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Connors v. Chrysler Financial Corp.

November 17, 1998

LEO G. CONNORS, APPELLANT,
v.
CHRYSLER FINANCIAL CORPORATION; CHRYSLER FIRST, INC.; NATIONSBANK CORPORATION; NATIONSCREDIT CORPORATION; JOHN P. TIERNEY; ROBERT A. MAJOR



APPEAL FROM THE UNITED STATES DISTRICT COURT FOR THE EASTERN DISTRICT OF PENNSYLVANIA (D.C. No. 96-cv-02231)

Before: Becker, Chief Judge, Nygaard, and Noonan,* Circuit Judges.

The opinion of the court was delivered by: Nygaard, Circuit Judge.

ARGUED OCTOBER 7, 1998

*Honorable John T. Noonan, Circuit Judge of the United States Court of Appeals for the Ninth Circuit, sitting by designation.

OPINION OF THE COURT

Leo Connors brought claims under the Age Discrimination in Employment Act of 1967 ("ADEA"), 29 U.S.C. §§ 621 et seq., and the Pennsylvania Human Relations Act ("PHRA"), 43 Pa. Stat. #8E8E # 951 et seq., against NationsBank and Chrysler Financial Corporation. Connors claims he was constructively discharged by a forced retirement when NationsBank took over Chrysler First Inc. ("CFI"), a subsidiary of Chrysler Financial Corporation, in early 1993. He appeals from the district court's summary judgment in favor of the defendants. We will affirm.

I.

There is no need to differentiate between Connors's ADEA and PHRA claims because, for our purposes, the same analysis is used for both. See, e.g., Simpson v. Kay Jewelers, 142 F.3d 639, 643-44 & n.4 (3d Cir. 1998); Fairfield Township Volunteer Fire Co. No. 1 v. Commonwealth, 609 A.2d 804, 805 (Pa. 1992). As we have said, "each ADEA case must be Judged on its own facts." Healy v. New York Life Ins. Co., 860 F.2d 1209, 1219 (3d Cir. 1988).

The ADEA prohibits employers from discriminating against an individual in hiring, discharge, compensation, term, conditions, or privileges of employment on the basis of age. See 29 U.S.C. § 623(a)(1). Age discrimination may be established by direct or indirect evidence. See Torre v. Casio, Inc., 42 F.3d 825, 829 (3d Cir. 1994).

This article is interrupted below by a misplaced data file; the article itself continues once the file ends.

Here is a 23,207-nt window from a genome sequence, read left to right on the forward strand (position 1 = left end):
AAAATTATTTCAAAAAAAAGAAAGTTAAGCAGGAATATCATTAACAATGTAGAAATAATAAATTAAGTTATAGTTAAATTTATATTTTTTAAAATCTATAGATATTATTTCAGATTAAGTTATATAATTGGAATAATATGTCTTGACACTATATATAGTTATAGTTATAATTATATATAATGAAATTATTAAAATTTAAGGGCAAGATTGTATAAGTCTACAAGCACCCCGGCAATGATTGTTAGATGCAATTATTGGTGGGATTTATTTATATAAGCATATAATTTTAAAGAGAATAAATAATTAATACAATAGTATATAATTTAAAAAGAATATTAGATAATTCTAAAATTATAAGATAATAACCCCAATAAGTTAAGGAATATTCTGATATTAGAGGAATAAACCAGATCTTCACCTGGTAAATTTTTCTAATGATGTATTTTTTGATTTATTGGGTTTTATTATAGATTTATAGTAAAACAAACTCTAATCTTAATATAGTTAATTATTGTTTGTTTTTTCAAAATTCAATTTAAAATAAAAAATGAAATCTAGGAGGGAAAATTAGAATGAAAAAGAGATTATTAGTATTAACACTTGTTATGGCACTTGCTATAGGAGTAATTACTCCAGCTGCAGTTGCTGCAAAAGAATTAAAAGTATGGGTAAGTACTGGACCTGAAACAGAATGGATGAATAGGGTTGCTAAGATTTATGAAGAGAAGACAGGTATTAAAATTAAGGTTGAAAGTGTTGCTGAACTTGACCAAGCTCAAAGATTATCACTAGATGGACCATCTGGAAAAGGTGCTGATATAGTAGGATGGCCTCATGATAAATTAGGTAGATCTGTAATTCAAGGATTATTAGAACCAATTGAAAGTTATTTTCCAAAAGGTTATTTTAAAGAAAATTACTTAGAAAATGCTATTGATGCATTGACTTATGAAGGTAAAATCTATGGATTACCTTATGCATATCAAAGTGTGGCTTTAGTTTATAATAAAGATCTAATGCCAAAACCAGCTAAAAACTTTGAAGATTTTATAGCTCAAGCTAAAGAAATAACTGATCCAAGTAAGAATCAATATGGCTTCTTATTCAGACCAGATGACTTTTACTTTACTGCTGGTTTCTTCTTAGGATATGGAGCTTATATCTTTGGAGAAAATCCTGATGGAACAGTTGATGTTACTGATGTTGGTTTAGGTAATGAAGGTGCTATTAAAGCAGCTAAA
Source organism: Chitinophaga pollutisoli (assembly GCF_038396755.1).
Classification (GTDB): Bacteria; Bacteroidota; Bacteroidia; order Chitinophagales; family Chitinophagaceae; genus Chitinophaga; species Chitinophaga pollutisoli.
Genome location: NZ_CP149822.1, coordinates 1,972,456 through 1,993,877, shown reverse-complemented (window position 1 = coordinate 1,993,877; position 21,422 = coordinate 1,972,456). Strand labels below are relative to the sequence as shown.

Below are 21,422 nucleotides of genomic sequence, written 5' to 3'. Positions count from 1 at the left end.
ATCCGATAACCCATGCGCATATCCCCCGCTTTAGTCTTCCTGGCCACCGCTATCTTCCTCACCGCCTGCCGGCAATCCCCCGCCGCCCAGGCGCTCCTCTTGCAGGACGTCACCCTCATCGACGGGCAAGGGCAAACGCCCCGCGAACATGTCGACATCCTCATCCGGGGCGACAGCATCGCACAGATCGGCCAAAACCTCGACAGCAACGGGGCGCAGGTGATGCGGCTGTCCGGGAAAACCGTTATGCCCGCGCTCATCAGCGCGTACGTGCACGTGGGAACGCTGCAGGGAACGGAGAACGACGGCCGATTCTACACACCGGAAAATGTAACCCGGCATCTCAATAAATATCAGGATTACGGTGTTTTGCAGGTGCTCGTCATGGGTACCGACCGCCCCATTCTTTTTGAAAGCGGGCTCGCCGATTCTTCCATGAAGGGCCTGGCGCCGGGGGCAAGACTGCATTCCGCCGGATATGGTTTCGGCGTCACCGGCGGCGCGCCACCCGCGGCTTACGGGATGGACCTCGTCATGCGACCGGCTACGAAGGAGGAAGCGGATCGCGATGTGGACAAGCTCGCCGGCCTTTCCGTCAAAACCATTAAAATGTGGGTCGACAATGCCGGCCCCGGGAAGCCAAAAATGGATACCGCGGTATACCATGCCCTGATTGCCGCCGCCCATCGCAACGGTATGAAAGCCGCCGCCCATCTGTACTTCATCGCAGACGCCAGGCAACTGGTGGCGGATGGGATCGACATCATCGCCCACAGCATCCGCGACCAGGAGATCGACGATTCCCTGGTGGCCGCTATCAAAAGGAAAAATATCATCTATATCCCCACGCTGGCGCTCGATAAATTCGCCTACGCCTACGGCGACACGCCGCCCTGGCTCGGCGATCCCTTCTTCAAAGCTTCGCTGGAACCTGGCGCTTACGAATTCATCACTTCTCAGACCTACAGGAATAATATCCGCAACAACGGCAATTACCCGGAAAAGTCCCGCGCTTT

II.

The facts of this case are, for the most part, undisputed. Any disputed facts will be set out in a light most favorably to Connors. Leo Connors was an executive with CFI and its predecessors since 1961. From 1977 until 1992, Connors served as Treasurer and Chief Financial Officer of CFI. In late 1991, because his working relationship with the Chief Executive Officer of CFI, Robert Major, had deteriorated, Connors spoke with Robert "Terry" Ray, Senior Vice President of Human Resources and Administration at CFI, about Connors's future at CFI. These conversations eventually focused on Connors stepping down as Chief Financial Officer and either accepting another position or taking a retirement package.

Connors told Ray that Major subjected Connors and his staff to verbal abuse and unprofessional treatment. In addition, Connors revealed that Major had expressed unhappiness with the number of hours that Connors was working and the amount of vacation he was taking.

The Discussions concerning Connors's future continued in early 1992 and culminated in Connors stepping down as CFO in March 1992 and becoming Senior Vice President,

Director of Special Operations. Connors retained his job grade and salary and was assigned a list of tasks to complete in his new position.

Although Connors had previously projected a July 1993 retirement date, the district court noted that it appeared that his intentions changed when he transferred to the new job. During the Discussions regarding his new position, Connors sought an arrangement whereby upon completion of the assigned tasks, he could stop working full-time, but continue to receive a full salary until his expected retirement date. He wanted a severance package that had been given to several other executives at the end of their careers. These other executives were also placed in positions that were to be eliminated, enabling them to take advantage of the extra ...


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